News

Baker College Inducted Into Legion De Lafayette by National Guard Education Foundation

December 12, 2011

Left, Maj. Gen. Frank Vavala, NGAUS and NGEF chairman, presents Legion de Lafayette certificate to (right) Shawn Mann, Baker College director of military education programs; Mann is wearing the medal presented during the ceremony. It is similar to the special regimental presentation medal commissioned by the Seventh Regiment for presentation to the Marquis de Lafayette in 1832.

Baker College was recently welcomed into the National Guard Educational Foundation’s (NGEF) Legion de Lafayette. The benefactor medal and certificate that was awarded during a special induction ceremony held at the National Guard Museum in Washington, DC, signifies and honors Baker College’s permanent membership into the Legion de Lafayette of the National Guard. The Foundation’s mission is to engage in educational programming that honors the service of its citizen soldiers and airmen.

“Our support of the Guard, especially in Michigan, is evidenced by our induction into this organization,” said Shawn Mann, Baker College director of military education programs. As Guard members are increasingly forward deployed and pressed into service for our country, Baker College remains an institution dedicated to guaranteeing that its men and women don’t need to also sacrifice their educational goals and aspirations while they serve. We are very pleased to be recognized for our efforts.”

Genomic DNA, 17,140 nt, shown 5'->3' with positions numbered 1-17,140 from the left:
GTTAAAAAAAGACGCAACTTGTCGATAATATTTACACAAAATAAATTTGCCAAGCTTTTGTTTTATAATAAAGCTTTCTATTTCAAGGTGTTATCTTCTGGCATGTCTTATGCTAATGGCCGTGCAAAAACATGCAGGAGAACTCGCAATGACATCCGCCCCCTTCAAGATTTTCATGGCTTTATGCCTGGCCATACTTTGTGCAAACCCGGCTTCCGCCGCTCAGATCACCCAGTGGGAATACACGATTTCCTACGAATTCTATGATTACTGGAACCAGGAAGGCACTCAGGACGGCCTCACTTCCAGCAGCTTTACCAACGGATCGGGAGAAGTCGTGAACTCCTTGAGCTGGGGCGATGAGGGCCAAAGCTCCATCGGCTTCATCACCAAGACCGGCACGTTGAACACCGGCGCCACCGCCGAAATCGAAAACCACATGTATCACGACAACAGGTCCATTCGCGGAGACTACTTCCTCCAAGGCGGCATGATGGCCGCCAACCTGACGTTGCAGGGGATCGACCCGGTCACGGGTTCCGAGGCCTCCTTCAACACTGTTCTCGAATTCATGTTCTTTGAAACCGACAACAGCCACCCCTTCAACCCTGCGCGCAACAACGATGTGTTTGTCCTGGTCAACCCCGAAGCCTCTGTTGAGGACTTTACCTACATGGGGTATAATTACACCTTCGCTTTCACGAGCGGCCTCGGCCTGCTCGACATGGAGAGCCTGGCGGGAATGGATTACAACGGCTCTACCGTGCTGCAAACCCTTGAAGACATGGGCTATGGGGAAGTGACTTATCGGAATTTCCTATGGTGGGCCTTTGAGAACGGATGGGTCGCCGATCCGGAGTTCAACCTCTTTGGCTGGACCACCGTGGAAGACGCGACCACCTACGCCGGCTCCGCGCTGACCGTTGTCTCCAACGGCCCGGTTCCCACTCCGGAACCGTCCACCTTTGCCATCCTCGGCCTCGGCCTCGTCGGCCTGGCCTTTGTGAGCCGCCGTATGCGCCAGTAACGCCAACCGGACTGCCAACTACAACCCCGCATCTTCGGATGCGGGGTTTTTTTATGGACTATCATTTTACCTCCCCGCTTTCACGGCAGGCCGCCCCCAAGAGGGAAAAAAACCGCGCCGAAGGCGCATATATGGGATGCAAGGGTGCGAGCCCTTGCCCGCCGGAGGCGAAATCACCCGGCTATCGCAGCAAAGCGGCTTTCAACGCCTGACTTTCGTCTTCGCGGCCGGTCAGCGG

Since its inception in 1988, the Legion de Lafayette has been awarded annually to individuals, corporations and National Guard organizations for either extraordinary service to the Historical Society of the Militia and National Guard or a minimum financial contribution of $10,000.

The Legion de Lafayette is named to commemorate the long-standing historic relationship between the distinguished French soldier, the Marquis de Lafayette, and the American Minutemen.

During a visit to New York City in 1824, members of the 27th New York Artillery, later known as the Seventh Regiment, served as an honor guard for the Marquis. He compared these militiamen to his own corps, the Garde Nationale de Paris. Honored by this courtesy, the regiment voted to change its name to National Guards, a name that caught on and spread to militia units throughout the country. By the end of the 19th century, militia units in nearly all states were designated National Guard and the name was made official by the Dick Act of 1903.

Inductees into the Legion de Lafayette are presented with a medal similar to the special regimental presentation medal commissioned by the Seventh Regiment for presentation to the Marquis de Lafayette in 1832.

The Baker College System
Share